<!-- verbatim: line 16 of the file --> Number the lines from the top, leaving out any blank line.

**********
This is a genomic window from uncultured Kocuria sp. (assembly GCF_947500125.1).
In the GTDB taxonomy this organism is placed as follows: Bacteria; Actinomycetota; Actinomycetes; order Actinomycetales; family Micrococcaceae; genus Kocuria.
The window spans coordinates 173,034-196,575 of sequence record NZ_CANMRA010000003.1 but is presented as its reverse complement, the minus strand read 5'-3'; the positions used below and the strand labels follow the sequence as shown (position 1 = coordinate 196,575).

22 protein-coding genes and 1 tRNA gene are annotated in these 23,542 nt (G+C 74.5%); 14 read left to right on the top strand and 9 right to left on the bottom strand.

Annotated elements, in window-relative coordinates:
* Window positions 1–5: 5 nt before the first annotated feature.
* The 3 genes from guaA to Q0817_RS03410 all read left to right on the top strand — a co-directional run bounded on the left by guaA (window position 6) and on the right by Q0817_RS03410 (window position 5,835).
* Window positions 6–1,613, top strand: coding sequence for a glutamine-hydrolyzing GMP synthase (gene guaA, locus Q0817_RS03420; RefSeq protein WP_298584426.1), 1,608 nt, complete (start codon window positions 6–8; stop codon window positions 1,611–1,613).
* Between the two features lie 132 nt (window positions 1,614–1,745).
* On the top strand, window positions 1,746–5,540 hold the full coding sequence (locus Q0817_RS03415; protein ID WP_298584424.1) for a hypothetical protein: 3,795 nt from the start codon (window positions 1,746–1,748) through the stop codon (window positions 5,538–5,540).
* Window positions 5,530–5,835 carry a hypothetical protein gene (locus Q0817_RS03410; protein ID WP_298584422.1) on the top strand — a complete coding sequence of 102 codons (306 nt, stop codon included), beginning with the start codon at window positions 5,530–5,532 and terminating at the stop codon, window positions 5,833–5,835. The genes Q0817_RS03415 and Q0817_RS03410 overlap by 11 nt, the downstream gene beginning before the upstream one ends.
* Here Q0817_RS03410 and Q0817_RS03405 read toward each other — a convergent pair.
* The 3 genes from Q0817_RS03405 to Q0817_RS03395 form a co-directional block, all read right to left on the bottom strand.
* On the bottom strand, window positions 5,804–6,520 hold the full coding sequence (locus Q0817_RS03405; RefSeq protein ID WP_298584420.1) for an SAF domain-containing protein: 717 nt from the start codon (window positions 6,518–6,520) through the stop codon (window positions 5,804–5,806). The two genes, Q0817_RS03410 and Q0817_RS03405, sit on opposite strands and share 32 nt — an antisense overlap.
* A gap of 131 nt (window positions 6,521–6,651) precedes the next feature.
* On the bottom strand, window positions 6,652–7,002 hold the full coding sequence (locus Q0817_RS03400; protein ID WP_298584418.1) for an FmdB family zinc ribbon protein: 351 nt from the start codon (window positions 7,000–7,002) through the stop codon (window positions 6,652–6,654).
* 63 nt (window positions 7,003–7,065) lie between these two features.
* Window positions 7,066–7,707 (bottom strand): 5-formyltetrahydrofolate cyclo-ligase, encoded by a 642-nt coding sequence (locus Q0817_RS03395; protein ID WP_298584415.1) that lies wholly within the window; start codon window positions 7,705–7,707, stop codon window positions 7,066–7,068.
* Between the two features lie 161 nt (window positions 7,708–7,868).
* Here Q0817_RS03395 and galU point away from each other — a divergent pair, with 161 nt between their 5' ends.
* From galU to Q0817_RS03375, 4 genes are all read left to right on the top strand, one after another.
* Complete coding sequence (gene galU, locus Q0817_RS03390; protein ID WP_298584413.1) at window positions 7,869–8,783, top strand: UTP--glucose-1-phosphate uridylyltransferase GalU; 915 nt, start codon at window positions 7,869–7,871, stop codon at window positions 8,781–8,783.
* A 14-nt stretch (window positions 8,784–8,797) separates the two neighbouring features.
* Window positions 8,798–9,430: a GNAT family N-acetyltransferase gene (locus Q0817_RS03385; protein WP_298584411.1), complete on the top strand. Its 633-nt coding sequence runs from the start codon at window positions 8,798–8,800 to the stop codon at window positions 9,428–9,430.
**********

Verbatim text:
* On the bottom strand, window positions 6,652–7,002 hold the full coding sequence (locus Q0817_RS03400; protein ID WP_298584418.1) for an FmdB family zinc ribbon protein: 351 nt from the start codon (window positions 7,000–7,002) through the stop codon (window positions 6,652–6,654).